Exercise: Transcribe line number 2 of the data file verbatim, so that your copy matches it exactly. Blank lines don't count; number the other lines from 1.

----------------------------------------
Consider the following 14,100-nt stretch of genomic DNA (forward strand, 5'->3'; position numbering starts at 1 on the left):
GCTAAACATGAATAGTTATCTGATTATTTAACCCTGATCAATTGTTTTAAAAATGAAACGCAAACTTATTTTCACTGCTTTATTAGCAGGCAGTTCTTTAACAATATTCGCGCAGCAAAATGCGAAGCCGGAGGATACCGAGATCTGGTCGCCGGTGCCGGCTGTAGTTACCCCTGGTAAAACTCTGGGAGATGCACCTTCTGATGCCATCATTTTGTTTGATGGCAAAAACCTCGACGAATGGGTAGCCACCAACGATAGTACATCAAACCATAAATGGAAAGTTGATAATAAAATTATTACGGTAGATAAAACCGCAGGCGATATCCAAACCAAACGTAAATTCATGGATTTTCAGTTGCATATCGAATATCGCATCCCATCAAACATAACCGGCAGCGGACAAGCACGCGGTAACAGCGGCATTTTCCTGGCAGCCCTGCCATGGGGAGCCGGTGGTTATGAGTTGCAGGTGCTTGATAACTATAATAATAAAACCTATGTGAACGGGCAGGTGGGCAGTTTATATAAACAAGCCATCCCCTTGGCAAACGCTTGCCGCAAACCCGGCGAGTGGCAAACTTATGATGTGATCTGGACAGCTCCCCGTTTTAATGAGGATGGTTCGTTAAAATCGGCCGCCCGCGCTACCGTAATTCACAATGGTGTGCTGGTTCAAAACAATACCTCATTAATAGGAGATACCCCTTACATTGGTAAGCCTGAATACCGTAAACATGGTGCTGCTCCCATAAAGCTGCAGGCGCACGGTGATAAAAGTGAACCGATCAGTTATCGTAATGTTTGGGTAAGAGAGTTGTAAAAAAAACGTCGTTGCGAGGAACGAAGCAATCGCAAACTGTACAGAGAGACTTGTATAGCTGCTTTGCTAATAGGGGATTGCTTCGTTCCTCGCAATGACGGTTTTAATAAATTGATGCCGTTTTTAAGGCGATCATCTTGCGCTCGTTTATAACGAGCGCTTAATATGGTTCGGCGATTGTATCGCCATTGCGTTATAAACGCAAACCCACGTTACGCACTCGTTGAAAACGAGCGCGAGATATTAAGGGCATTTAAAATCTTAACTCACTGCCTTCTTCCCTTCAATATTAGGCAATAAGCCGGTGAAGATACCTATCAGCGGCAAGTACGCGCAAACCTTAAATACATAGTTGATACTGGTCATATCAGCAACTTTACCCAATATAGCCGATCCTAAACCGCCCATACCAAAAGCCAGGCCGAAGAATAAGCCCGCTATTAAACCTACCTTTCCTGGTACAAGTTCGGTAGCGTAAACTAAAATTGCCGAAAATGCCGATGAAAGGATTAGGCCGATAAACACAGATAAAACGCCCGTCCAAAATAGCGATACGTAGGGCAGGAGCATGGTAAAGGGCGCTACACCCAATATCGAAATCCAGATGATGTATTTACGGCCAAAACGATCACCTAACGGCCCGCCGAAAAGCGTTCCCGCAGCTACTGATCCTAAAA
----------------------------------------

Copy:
GCTAAACATGAATAGTTATCTGATTATTTAACCCTGATCAATTGTTTTAAAAATGAAACGCAAACTTATTTTCACTGCTTTATTAGCAGGCAGTTCTTTAACAATATTCGCGCAGCAAAATGCGAAGCCGGAGGATACCGAGATCTGGTCGCCGGTGCCGGCTGTAGTTACCCCTGGTAAAACTCTGGGAGATGCACCTTCTGATGCCATCATTTTGTTTGATGGCAAAAACCTCGACGAATGGGTAGCCACCAACGATAGTACATCAAACCATAAATGGAAAGTTGATAATAAAATTATTACGGTAGATAAAACCGCAGGCGATATCCAAACCAAACGTAAATTCATGGATTTTCAGTTGCATATCGAATATCGCATCCCATCAAACATAACCGGCAGCGGACAAGCACGCGGTAACAGCGGCATTTTCCTGGCAGCCCTGCCATGGGGAGCCGGTGGTTATGAGTTGCAGGTGCTTGATAACTATAATAATAAAACCTATGTGAACGGGCAGGTGGGCAGTTTATATAAACAAGCCATCCCCTTGGCAAACGCTTGCCGCAAACCCGGCGAGTGGCAAACTTATGATGTGATCTGGACAGCTCCCCGTTTTAATGAGGATGGTTCGTTAAAATCGGCCGCCCGCGCTACCGTAATTCACAATGGTGTGCTGGTTCAAAACAATACCTCATTAATAGGAGATACCCCTTACATTGGTAAGCCTGAATACCGTAAACATGGTGCTGCTCCCATAAAGCTGCAGGCGCACGGTGATAAAAGTGAACCGATCAGTTATCGTAATGTTTGGGTAAGAGAGTTGTAAAAAAAACGTCGTTGCGAGGAACGAAGCAATCGCAAACTGTACAGAGAGACTTGTATAGCTGCTTTGCTAATAGGGGATTGCTTCGTTCCTCGCAATGACGGTTTTAATAAATTGATGCCGTTTTTAAGGCGATCATCTTGCGCTCGTTTATAACGAGCGCTTAATATGGTTCGGCGATTGTATCGCCATTGCGTTATAAACGCAAACCCACGTTACGCACTCGTTGAAAACGAGCGCGAGATATTAAGGGCATTTAAAATCTTAACTCACTGCCTTCTTCCCTTCAATATTAGGCAATAAGCCGGTGAAGATACCTATCAGCGGCAAGTACGCGCAAACCTTAAATACATAGTTGATACTGGTCATATCAGCAACTTTACCCAATATAGCCGATCCTAAACCGCCCATACCAAAAGCCAGGCCGAAGAATAAGCCCGCTATTAAACCTACCTTTCCTGGTACAAGTTCGGTAGCGTAAACTAAAATTGCCGAAAATGCCGATGAAAGGATTAGGCCGATAAACACAGATAAAACGCCCGTCCAAAATAGCGATACGTAGGGCAGGAGCATGGTAAAGGGCGCTACACCCAATATCGAAATCCAGATGATGTATTTACGGCCAAAACGATCACCTAACGGCCCGCCGAAAAGCGTTCCCGCAGCTACTGATCCTAAAA